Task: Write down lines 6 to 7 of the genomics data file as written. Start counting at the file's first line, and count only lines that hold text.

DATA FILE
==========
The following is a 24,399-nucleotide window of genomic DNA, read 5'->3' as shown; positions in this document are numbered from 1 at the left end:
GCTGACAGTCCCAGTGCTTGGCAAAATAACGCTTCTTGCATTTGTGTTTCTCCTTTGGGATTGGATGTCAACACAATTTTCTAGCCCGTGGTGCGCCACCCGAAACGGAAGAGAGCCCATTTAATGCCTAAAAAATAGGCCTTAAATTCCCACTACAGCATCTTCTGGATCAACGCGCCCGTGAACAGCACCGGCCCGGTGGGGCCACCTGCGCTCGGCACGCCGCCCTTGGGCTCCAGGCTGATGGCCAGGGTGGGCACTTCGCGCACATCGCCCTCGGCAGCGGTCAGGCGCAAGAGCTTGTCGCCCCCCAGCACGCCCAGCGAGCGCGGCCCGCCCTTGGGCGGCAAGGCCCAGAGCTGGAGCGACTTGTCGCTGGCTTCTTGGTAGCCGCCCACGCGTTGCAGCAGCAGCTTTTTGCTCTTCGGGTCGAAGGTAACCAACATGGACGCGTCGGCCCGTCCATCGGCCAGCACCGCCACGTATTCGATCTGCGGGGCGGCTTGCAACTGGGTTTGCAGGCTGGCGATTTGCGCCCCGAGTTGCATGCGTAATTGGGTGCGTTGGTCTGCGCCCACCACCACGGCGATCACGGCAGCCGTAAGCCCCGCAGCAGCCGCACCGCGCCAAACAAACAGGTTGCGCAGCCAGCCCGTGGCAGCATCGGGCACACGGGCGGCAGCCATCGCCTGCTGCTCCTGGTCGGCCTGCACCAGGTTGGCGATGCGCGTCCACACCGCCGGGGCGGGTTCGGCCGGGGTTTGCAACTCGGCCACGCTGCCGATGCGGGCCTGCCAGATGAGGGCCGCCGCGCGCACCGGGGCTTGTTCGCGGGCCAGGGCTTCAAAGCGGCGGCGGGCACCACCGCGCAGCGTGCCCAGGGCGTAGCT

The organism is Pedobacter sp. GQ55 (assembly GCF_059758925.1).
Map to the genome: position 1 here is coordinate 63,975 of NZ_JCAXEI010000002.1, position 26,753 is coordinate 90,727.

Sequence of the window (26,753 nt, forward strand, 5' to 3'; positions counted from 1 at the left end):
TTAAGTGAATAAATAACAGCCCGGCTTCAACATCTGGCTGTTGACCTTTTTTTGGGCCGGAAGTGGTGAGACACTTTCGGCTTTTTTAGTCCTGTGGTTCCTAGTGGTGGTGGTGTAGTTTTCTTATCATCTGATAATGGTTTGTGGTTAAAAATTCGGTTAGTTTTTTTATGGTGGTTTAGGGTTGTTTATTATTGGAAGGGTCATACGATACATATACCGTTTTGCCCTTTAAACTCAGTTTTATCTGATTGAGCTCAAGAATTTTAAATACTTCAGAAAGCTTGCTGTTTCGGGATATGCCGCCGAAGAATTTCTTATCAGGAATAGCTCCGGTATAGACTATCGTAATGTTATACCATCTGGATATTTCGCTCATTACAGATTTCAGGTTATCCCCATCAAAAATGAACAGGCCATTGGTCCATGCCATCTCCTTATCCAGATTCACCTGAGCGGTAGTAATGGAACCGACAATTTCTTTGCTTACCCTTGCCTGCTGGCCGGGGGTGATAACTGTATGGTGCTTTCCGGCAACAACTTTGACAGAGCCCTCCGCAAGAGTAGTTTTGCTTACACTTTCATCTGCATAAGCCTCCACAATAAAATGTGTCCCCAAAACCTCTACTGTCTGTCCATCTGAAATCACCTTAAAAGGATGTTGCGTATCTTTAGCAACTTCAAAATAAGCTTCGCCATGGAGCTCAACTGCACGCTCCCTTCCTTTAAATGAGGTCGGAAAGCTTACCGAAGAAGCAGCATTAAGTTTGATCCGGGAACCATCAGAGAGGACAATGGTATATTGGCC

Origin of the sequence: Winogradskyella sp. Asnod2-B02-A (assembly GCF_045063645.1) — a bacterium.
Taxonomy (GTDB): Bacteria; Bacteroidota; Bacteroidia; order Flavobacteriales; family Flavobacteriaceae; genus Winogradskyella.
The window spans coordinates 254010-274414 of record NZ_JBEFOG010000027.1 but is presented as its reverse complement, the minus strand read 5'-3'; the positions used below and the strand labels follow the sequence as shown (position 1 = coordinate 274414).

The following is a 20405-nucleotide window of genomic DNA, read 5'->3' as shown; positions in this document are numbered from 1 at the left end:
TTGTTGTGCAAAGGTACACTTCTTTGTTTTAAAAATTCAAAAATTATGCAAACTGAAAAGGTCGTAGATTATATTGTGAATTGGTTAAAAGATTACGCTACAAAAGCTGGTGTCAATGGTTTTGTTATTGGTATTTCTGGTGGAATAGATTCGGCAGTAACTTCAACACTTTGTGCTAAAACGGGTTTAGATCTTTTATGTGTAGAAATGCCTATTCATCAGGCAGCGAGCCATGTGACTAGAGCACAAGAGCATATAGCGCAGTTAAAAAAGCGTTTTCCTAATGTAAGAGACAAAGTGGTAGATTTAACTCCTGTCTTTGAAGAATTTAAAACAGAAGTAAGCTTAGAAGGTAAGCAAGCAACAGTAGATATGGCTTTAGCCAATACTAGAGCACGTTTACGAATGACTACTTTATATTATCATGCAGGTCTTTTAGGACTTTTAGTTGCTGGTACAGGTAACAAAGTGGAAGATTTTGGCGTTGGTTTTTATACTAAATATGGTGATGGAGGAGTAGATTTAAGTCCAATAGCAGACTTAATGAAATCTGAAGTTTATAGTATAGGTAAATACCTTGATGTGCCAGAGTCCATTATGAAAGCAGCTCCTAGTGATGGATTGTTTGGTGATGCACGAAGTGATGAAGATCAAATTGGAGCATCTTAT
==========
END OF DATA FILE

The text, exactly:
TTAAGTGAATAAATAACAGCCCGGCTTCAACATCTGGCTGTTGACCTTTTTTTGGGCCGGAAGTGGTGAGACACTTTCGGCTTTTTTAGTCCTGTGGTTCCTAGTGGTGGTGGTGTAGTTTTCTTATCATCTGATAATGGTTTGTGGTTAAAAATTCGGTTAGTTTTTTTATGGTGGTTTAGGGTTGTTTATTATTGGAAGGGTCATACGATACATATACCGTTTTGCCCTTTAAACTCAGTTTTATCTGATTGAGCTCAAGAATTTTAAATACTTCAGAAAGCTTGCTGTTTCGGGATATGCCGCCGAAGAATTTCTTATCAGGAATAGCTCCGGTATAGACTATCGTAATGTTATACCATCTGGATATTTCGCTCATTACAGATTTCAGGTTATCCCCATCAAAAATGAACAGGCCATTGGTCCATGCCATCTCCTTATCCAGATTCACCTGAGCGGTAGTAATGGAACCGACAATTTCTTTGCTTACCCTTGCCTGCTGGCCGGGGGTGATAACTGTATGGTGCTTTCCGGCAACAACTTTGACAGAGCCCTCCGCAAGAGTAGTTTTGCTTACACTTTCATCTGCATAAGCCTCCACAATAAAATGTGTCCCCAAAACCTCTACTGTCTGTCCATCTGAAATCACCTTAAAAGGATGTTGCGTATCTTTAGCAACTTCAAAATAAGCTTCGCCATGGAGCTCAACTGCACGCTCCCTTCCTTTAAATGAGGTCGGAAAGCTTACCGAAGAAGCAGCATTAAGTTTGATCCGGGAACCATCAGAGAGGACAATGGTATATTGGCC

Origin of the sequence: Winogradskyella sp. Asnod2-B02-A (assembly GCF_045063645.1) — a bacterium.